The History of The Trucking Industry For Those Interested in Dispatcher Training
You might want to build a career for yourself in trucking and dispatching, but do you know how it all began? The commercial trucking sector is an industry that has seen significant growth and developments over time, particularly in North America.
However, Canada’s trucking industry, in particular, has quite the history behind it, with roots that can be traced all the way back to the early 1800s. From wartime to the present day, there’s much to learn about how trucking in Canada developed, and how it continues to successfully get goods from point A to B.
Here’s a history lesson on the Canadian trucking industry.
Early Developments in Trucking Within Canada
Within Canada, it can be argued that the seeds for the trucking industry were sowed around 1821. To put this in perspective, Karl Benz’s construction of the world’s first internal combustion engine did not take place until toward the end of that century.
1821 was the year when the North West Company and the Hudson Bay Company joined forces, after which goods were traded more widely across the country. 64 years later, the Canadian Pacific Railway had completed construction, allowing for a transportation system to carry those goods throughout Canada by rail.
However, trucking by itself would not truly take off until truck manufacturing became increasingly common during World War II, due to them being frequently used for moving goods. Following the war’s conclusion, the Trans-Canada Highway would be proposed and later completed, allowing for even further growth of Canada’s trucking industry.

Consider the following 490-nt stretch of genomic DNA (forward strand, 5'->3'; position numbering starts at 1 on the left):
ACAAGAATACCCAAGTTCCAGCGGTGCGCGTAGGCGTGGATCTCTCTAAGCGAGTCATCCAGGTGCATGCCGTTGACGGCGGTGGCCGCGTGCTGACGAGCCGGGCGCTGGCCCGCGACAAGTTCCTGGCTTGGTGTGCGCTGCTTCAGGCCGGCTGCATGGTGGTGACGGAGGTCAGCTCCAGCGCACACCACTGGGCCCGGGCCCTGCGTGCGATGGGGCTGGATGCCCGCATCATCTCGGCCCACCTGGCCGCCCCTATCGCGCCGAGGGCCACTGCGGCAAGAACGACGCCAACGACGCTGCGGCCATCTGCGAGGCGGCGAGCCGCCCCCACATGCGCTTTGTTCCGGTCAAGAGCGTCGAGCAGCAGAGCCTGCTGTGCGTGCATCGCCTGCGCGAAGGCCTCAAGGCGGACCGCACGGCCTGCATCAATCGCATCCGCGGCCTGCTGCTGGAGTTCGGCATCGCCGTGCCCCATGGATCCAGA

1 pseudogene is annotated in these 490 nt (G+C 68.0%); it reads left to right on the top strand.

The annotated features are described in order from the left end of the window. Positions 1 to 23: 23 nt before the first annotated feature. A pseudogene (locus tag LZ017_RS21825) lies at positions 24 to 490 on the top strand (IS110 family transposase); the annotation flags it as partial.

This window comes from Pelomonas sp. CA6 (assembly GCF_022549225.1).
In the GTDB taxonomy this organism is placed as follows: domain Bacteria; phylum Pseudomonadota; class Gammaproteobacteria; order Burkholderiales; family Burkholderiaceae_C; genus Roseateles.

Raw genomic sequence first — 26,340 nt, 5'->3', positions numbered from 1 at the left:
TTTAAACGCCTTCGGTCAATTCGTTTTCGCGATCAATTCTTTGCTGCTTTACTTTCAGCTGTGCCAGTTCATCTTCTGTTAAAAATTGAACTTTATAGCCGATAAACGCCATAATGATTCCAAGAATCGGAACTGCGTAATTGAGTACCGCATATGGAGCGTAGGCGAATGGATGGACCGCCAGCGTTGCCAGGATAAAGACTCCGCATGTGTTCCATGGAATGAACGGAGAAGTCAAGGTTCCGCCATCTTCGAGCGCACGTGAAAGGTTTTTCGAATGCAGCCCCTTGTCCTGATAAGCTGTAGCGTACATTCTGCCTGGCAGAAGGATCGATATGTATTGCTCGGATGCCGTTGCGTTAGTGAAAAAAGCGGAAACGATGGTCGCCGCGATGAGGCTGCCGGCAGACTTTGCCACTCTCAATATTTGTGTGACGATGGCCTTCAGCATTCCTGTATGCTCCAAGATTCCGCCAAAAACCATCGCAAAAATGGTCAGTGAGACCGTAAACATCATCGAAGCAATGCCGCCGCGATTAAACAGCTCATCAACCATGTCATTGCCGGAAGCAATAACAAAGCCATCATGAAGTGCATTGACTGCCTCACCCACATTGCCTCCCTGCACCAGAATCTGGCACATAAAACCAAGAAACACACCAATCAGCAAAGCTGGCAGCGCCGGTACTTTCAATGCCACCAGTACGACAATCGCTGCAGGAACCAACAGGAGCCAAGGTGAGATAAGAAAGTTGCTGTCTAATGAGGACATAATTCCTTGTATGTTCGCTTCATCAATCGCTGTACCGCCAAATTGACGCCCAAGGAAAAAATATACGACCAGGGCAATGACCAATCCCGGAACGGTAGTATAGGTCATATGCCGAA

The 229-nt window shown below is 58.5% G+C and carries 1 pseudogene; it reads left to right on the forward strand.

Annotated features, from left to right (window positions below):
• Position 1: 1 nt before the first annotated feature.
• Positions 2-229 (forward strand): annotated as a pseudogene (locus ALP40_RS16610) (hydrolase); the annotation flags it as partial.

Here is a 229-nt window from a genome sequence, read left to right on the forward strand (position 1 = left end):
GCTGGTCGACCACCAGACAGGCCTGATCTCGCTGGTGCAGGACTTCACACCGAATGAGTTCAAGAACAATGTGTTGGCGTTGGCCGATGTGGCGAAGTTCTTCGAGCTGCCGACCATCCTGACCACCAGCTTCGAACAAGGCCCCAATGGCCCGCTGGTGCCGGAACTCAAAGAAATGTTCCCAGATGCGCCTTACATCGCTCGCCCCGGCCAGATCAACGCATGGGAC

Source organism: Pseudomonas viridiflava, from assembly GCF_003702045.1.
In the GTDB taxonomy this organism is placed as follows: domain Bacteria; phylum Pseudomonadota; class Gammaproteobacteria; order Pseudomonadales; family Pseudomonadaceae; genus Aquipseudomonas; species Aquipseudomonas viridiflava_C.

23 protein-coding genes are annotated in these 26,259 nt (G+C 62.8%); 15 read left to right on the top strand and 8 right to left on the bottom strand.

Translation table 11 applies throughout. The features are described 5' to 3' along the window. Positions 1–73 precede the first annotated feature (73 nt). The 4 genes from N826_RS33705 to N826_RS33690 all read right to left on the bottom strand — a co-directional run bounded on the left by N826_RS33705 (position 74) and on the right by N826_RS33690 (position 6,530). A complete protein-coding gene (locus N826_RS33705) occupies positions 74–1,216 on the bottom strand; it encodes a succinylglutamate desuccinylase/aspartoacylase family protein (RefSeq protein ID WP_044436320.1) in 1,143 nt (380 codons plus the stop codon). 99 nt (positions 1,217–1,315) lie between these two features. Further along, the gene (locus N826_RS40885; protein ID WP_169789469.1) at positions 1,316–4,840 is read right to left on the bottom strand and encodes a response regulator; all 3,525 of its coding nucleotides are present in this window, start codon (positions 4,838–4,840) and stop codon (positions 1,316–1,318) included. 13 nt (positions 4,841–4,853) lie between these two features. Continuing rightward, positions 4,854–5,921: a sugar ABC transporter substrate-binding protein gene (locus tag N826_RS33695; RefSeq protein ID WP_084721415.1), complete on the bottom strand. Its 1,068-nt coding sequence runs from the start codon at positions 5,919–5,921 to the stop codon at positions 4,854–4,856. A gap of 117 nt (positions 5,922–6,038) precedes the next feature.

What dispatch school students might not be aware of is that the increase in influence of trucking in Canada came in part due to the country’s transportation system being overwhelmed by the demand for materials like ships and airplanes, while trucks were at a significant shortage.
Following this, the Canadian government declared the trucking industry to be an essential service during the war, and would remain an incredibly important industry for Canada afterward as the Trans-Canada Highway was being developed.
Later Trucking History in Canada Explained for Dispatch School Students
Once the war had ended, the Canadian trucking industry would be subject to widespread regulation in the years that followed. In 1954, the Privy Council would introduce stricter regulations, which were needed as shipping goods continued to expand within and beyond Canadian soil.
Rules for shipments between provinces would vary as a result, and much of the specifics would be decided upon by each province. This was particularly true with regards to transportation and traffic within the provinces and between them. However, the federal government would still maintain control over certain regulations, including safety.
Students in dispatcher training should also note that 52 metro areas with a minimum population of 50,000 are served by Canada’s trucking industry, in addition to a selection of cities in the United States.
This makes shippers and other providers more accessible, so that goods reach their intended destination as soon as possible. Furthermore, Canada’s trucking sector operates within both countries, so that goods being moved between the two are compliant with regulations for both Canadian and American customs and transportation.
Among the most significant goods transported by Canada’s trucking industry includes crude stone, sand, lumber, and gravel, and the percentage of goods going between both Canada and the U.S. by truck is estimated to be around 70% — including goods that are purchased online.
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